Elmore Leonard’s rules of writing are, of course, excellent guidelines.
- Never open a book with weather.
- Avoid prologues.
- Never use a verb other than “said” to carry dialogue.
- Never use an adverb to modify the verb “said”…he admonished gravely.
- Keep your exclamation points under control. You are allowed no more than two or three per 100,000 words of prose.
- Never use the words “suddenly” or “all hell broke loose.”
- Use regional dialect, patois, sparingly.
- Avoid detailed descriptions of characters.
- Don’t go into great detail describing places and things.
- Try to leave out the part that readers tend to skip.
The renowned author also offered another fantastic bit of advice when he wrote, “If it sounds like writing, I rewrite it.”
So, totally ignoring Mr. Elmore’s sound advice, I’ll open today’s article with the weather followed by descriptions of people and places that are definitely “purposely overwritten, and suddenly so,” I said.
The need to break a few more of Leonard’s rules were also far too irresistible to pass up.
The horribly overwritten description of the incident, one that’s quite true, went something like this, but with far fewer words that readers tend to skip.
The Night Was Dark, But Not Stormy
It was a quiet summer night, a night when the temperature hovered at the 80-degree mark long after the sun disappeared behind the stands of trees, rolling hills, and urban sprawl that formed the barrier between land and orange- and purplish pink-streaked sky. It was after lightning bugs began their winking and blinking neon-like displays across fields and backyards. Mosquito trucks rolled slowly along, fogging neighborhoods with clouds of stinky insecticide. Humidity-filled air coated the skin and filled the lungs like butter pecan syrup oozes across the surfaces of hot IHOP buttermilk pancakes. Flashes of heat lightning illuminated the distant sky, backlighting clouds and the bats that flew in looping circles around the streetlamps that had begun to switch on throughout the city.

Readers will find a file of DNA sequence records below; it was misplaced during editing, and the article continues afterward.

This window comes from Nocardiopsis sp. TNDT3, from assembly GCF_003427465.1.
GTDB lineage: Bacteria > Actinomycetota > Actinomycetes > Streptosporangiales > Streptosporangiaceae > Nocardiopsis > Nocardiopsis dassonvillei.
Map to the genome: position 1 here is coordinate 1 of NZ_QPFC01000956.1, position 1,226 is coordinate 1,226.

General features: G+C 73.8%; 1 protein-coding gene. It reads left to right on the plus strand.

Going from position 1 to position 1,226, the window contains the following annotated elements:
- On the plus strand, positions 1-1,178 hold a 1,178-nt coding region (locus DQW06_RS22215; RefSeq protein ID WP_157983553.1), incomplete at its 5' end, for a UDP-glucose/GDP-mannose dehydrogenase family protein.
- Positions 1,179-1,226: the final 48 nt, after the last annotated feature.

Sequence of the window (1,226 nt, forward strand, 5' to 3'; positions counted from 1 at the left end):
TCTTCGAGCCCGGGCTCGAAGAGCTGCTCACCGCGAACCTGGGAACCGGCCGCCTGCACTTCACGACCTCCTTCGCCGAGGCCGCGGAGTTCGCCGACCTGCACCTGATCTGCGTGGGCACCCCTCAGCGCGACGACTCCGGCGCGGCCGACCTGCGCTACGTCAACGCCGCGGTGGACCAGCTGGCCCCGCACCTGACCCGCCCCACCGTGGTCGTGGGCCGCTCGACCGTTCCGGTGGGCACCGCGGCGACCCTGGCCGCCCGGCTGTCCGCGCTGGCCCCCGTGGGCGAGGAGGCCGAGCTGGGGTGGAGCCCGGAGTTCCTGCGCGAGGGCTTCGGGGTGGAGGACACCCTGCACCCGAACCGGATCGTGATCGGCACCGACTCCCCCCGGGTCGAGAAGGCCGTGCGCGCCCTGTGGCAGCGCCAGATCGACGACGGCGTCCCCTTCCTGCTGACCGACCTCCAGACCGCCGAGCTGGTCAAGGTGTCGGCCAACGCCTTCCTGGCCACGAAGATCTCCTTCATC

In short, it was a typical southern summer end to a sweltering day.
The evening shift had been reasonably quiet with no real crimes to speak of, when suddenly a sweat-drenched, frightened, nervous, and wild-eyed young man, a teenager, appeared at the lobby window. He was panting as if he’d just finished the last leg of a marathon; his body was rail thin with long and slender arms and legs that protruded from his torso, resembling the wet and steaming spaghetti noodles that limply hang from the holes in the bottom of a colander after all the hot water is drained.
He rambled on and on about a body in the woods. He stammered and stuttered about seeing a man shot to death. Between bouts of uncontrollable sobbing and using a bare forearm to repeatedly swipe at his runny nose, he told of helping three of his friends drag the dead man into the woods. Then they left him there to be eaten by wildlife, or to rot, whichever came first.
An officer took the teen’s information, filled out a report, and then I was called to investigate.
I first bought the young fellow a cold soft drink and then asked him to take a seat in my office where a window air-conditioning unit hummed in the background as it sent artificially chilled air into the room. I handed him a wad of paper towels so he could mop the perspiration from his face. He reeked of sour body odor. Bits of leaves, tree bark, and lint clung to his short hair like teensy Christmas tree ornaments.
I began the interview.